Exterior view of the gateway to Itimad-ud-Daulah's Tomb, Agra.
Photographer: Caney, W.
Medium: Photographic print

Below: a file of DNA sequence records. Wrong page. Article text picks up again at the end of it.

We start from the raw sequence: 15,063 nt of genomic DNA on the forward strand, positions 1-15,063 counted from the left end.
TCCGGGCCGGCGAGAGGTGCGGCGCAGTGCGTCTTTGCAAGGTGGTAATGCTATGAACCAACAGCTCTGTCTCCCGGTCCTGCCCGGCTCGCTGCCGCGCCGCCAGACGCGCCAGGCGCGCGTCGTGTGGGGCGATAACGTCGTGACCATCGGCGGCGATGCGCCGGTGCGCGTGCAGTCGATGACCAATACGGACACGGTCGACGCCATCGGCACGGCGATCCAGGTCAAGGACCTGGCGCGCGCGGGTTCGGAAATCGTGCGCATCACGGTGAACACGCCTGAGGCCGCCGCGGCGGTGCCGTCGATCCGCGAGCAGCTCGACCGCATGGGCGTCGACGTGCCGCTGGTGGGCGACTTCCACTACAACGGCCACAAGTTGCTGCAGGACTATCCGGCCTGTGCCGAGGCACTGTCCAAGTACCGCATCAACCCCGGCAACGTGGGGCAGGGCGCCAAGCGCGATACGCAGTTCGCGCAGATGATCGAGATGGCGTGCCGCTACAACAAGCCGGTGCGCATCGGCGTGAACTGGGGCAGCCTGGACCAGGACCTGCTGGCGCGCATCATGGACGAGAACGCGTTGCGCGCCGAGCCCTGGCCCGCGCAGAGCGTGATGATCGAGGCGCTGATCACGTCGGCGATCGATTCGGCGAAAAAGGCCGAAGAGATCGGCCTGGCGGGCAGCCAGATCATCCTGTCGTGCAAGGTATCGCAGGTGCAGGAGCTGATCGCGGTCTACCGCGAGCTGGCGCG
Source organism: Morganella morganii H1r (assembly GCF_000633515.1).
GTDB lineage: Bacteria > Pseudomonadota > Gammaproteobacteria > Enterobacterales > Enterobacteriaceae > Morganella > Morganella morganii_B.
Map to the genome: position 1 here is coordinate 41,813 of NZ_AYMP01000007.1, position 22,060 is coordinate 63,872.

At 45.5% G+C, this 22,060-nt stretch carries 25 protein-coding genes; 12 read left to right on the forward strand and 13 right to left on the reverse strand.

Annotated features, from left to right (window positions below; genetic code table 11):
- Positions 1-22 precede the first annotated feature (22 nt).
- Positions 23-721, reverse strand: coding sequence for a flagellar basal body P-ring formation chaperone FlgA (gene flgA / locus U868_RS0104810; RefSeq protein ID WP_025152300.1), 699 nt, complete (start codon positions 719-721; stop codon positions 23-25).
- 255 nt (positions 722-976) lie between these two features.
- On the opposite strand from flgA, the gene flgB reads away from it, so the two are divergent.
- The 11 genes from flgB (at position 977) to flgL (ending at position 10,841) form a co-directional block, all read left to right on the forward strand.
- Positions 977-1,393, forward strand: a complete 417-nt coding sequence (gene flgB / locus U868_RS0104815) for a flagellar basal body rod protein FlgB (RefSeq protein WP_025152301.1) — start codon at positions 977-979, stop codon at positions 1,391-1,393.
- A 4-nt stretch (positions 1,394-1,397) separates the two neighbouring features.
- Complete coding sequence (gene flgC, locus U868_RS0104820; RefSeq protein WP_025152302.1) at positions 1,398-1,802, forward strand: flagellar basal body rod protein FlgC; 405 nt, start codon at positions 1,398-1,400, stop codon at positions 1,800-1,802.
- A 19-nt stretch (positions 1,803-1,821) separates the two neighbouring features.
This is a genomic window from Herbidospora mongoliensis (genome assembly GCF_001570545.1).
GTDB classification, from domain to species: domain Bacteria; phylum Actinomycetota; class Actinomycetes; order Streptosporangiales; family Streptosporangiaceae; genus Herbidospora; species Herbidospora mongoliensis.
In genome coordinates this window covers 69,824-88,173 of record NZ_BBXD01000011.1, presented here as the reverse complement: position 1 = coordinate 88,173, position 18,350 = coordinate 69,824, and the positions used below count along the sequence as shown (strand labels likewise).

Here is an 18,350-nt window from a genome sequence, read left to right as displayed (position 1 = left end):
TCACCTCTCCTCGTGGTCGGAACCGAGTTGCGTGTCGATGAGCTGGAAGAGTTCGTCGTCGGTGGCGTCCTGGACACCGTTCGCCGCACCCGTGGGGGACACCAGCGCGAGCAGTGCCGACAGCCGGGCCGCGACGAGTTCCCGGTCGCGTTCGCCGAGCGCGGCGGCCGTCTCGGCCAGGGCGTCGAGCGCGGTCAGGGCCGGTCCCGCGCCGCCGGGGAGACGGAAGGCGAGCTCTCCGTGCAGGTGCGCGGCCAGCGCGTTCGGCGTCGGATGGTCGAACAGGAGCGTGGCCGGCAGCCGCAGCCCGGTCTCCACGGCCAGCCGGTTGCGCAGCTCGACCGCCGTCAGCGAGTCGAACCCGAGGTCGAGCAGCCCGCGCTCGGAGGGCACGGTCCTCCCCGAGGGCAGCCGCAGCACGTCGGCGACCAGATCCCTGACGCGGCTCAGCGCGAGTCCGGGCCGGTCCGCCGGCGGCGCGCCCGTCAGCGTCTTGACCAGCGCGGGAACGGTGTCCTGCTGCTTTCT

Photograph of Itimad-ud-Daulah's Tomb, Agra from the Archaeological Survey of India Collections taken by W. Caney in the 1870s. It was built in c.1626 for Mirza Ghiyas Beg, a Persian who had obtained service as Lord High Treasurer in the court of the Mughal Emperor Akbar (r.1556-1605). On Jahangir's succession in 1605 he was made Wazir or Chief Minister with the title of Itimad-ud-Daulah or 'Pillar of State'. Jahangir married his daughter Noor Jahan (Light of the World) and she conceived this tomb for her father. The tomb set a precedent as the first Mughal building to be faced with white inlaid marble and contrasting stones. It is set in a square walled garden with ponds and cascades. The building is low and square in plan and has octagonal minarets at the corners which are topped by domed chattris (pavilions). The tomb is renowned for the delicacy and beauty of its decoration, the inlaid stones include yellow porphyry, agate, jasper and black marble.